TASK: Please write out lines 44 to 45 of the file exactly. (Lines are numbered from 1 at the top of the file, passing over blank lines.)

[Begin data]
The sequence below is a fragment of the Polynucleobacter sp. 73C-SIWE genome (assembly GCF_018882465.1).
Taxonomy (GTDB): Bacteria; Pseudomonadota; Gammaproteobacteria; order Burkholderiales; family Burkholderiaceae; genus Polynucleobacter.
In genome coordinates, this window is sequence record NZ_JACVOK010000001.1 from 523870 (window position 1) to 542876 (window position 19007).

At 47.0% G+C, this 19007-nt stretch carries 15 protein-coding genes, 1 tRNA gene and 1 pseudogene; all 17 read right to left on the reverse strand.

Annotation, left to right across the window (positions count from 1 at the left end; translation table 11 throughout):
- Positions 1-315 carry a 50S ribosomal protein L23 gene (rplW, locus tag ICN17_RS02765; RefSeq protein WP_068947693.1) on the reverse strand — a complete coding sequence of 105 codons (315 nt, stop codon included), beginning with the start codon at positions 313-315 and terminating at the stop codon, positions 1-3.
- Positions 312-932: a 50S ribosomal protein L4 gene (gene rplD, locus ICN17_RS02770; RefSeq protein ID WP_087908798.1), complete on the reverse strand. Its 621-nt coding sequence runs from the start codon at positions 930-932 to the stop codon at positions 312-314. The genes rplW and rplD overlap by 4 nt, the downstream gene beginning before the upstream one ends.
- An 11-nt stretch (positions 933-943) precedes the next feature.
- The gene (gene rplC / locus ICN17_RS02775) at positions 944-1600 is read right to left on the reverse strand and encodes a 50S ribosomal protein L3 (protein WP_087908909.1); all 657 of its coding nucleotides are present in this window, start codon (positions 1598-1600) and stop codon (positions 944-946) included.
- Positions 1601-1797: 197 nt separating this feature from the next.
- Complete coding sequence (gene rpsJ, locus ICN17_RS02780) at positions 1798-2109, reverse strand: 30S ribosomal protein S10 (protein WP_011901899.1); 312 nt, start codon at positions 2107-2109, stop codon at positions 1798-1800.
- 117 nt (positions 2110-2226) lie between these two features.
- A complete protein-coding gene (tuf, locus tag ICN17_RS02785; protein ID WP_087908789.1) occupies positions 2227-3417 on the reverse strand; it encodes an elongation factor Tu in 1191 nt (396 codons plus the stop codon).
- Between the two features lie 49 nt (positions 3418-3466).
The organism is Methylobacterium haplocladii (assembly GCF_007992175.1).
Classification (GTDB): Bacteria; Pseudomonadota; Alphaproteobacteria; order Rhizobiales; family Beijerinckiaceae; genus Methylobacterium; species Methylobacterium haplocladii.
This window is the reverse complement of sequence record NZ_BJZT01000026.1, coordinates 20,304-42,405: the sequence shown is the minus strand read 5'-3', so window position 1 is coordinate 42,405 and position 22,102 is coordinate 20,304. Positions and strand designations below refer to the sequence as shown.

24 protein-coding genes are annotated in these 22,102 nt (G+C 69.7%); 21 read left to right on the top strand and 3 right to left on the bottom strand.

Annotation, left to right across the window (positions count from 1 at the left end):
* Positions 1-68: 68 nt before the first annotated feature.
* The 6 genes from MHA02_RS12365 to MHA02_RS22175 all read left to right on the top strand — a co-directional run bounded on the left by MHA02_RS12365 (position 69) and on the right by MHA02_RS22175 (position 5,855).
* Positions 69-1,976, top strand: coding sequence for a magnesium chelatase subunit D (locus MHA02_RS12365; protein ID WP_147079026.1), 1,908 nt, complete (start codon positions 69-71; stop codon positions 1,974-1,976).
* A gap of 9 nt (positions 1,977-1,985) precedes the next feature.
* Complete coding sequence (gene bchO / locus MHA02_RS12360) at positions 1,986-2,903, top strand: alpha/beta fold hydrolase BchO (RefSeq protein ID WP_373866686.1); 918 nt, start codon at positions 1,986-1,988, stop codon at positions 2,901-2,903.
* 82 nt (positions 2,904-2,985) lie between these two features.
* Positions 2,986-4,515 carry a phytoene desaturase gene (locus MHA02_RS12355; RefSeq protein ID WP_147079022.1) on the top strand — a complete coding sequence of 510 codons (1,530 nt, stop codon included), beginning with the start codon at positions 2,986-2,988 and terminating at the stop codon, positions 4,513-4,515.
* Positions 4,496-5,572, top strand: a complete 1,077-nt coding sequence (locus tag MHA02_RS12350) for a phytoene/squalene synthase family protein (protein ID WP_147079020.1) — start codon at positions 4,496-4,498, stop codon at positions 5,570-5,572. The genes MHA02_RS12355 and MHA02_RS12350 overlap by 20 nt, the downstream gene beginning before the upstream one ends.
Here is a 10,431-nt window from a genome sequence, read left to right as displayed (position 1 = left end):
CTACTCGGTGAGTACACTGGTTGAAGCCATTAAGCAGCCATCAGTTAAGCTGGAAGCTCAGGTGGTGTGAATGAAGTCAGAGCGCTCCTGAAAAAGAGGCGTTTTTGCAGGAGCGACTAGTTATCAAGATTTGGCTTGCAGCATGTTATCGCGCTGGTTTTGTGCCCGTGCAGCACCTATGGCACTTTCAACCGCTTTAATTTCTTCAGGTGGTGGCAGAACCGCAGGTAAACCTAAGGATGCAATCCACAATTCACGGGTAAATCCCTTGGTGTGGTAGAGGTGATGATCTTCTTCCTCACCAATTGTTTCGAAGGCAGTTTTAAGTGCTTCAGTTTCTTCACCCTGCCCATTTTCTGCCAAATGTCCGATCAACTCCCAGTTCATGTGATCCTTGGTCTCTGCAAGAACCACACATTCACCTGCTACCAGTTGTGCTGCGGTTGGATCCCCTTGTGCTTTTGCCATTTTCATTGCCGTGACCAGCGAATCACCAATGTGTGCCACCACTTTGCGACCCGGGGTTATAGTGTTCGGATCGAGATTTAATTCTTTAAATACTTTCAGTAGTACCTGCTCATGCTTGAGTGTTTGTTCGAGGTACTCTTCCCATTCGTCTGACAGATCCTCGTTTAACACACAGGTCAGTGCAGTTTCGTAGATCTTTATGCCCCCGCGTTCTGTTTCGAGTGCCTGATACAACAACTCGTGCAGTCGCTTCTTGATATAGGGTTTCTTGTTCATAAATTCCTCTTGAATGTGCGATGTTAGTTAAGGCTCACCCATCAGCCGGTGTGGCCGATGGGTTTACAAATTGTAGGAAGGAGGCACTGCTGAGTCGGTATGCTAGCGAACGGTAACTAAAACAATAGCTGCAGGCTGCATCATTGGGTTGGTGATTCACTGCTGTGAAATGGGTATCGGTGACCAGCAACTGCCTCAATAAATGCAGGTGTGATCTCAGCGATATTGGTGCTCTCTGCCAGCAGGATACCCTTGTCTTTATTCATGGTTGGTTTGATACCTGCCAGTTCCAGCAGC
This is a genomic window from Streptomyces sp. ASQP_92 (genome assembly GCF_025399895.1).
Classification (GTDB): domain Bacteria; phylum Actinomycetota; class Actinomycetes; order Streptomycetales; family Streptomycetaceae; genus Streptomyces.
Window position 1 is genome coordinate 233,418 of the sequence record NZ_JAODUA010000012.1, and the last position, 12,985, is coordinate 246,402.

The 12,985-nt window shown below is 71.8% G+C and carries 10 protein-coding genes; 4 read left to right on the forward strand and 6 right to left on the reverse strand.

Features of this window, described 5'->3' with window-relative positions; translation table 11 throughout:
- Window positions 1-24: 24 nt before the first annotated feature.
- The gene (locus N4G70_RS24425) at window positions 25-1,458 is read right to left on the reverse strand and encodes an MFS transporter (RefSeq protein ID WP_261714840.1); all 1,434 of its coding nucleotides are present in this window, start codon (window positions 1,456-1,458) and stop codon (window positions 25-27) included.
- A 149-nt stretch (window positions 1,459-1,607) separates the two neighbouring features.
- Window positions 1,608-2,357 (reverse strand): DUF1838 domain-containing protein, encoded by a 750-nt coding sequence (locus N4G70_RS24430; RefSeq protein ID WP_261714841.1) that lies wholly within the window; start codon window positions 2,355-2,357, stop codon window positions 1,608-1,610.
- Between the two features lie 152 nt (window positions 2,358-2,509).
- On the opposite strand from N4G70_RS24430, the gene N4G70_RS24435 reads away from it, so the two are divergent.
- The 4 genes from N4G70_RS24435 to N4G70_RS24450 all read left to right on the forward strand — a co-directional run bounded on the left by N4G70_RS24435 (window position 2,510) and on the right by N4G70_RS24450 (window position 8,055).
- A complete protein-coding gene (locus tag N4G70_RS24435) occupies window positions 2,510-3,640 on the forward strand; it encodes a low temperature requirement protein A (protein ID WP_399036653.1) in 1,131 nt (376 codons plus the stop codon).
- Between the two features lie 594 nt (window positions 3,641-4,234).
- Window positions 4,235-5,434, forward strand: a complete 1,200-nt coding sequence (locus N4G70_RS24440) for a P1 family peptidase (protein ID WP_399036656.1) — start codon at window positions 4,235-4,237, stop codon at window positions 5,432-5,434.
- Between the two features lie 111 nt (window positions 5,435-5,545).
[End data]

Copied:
- Window positions 4,235-5,434, forward strand: a complete 1,200-nt coding sequence (locus N4G70_RS24440) for a P1 family peptidase (protein ID WP_399036656.1) — start codon at window positions 4,235-4,237, stop codon at window positions 5,432-5,434.
- Between the two features lie 111 nt (window positions 5,435-5,545).